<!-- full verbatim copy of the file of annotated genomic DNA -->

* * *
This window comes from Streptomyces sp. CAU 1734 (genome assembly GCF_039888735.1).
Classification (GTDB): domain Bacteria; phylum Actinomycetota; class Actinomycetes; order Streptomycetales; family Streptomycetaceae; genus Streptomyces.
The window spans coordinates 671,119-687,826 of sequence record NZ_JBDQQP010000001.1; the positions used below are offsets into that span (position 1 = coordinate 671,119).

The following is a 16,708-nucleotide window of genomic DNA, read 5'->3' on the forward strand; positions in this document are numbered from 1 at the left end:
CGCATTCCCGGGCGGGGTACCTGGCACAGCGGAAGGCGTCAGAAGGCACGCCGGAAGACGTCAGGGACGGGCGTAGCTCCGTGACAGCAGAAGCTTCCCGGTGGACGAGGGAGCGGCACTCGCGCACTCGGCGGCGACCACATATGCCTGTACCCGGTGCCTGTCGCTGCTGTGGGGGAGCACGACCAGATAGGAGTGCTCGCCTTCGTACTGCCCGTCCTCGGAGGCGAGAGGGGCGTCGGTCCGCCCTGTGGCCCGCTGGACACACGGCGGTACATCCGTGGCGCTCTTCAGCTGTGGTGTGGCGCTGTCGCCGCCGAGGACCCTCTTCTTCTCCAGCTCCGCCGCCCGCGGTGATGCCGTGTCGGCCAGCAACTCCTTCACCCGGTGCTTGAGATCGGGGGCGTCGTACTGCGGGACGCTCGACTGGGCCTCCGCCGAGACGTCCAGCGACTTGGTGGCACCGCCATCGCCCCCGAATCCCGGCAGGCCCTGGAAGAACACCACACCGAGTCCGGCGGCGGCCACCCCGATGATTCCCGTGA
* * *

This window comes from Streptomyces sp. CAU 1734 (genome assembly GCF_039888735.1).
Classification (GTDB): domain Bacteria; phylum Actinomycetota; class Actinomycetes; order Streptomycetales; family Streptomycetaceae; genus Streptomyces.
The window spans coordinates 671,119-687,826 of sequence record NZ_JBDQQP010000001.1; the positions used below are offsets into that span (position 1 = coordinate 671,119).

The following is a 16,708-nucleotide window of genomic DNA, read 5'->3' on the forward strand; positions in this document are numbered from 1 at the left end:
CGCATTCCCGGGCGGGGTACCTGGCACAGCGGAAGGCGTCAGAAGGCACGCCGGAAGACGTCAGGGACGGGCGTAGCTCCGTGACAGCAGAAGCTTCCCGGTGGACGAGGGAGCGGCACTCGCGCACTCGGCGGCGACCACATATGCCTGTACCCGGTGCCTGTCGCTGCTGTGGGGGAGCACGACCAGATAGGAGTGCTCGCCTTCGTACTGCCCGTCCTCGGAGGCGAGAGGGGCGTCGGTCCGCCCTGTGGCCCGCTGGACACACGGCGGTACATCCGTGGCGCTCTTCAGCTGTGGTGTGGCGCTGTCGCCGCCGAGGACCCTCTTCTTCTCCAGCTCCGCCGCCCGCGGTGATGCCGTGTCGGCCAGCAACTCCTTCACCCGGTGCTTGAGATCGGGGGCGTCGTACTGCGGGACGCTCGACTGGGCCTCCGCCGAGACGTCCAGCGACTTGGTGGCACCGCCATCGCCCCCGAATCCCGGCAGGCCCTGGAAGAACACCACACCGAGTCCGGCGGCGGCCACCCCGATGATTCCCGTGA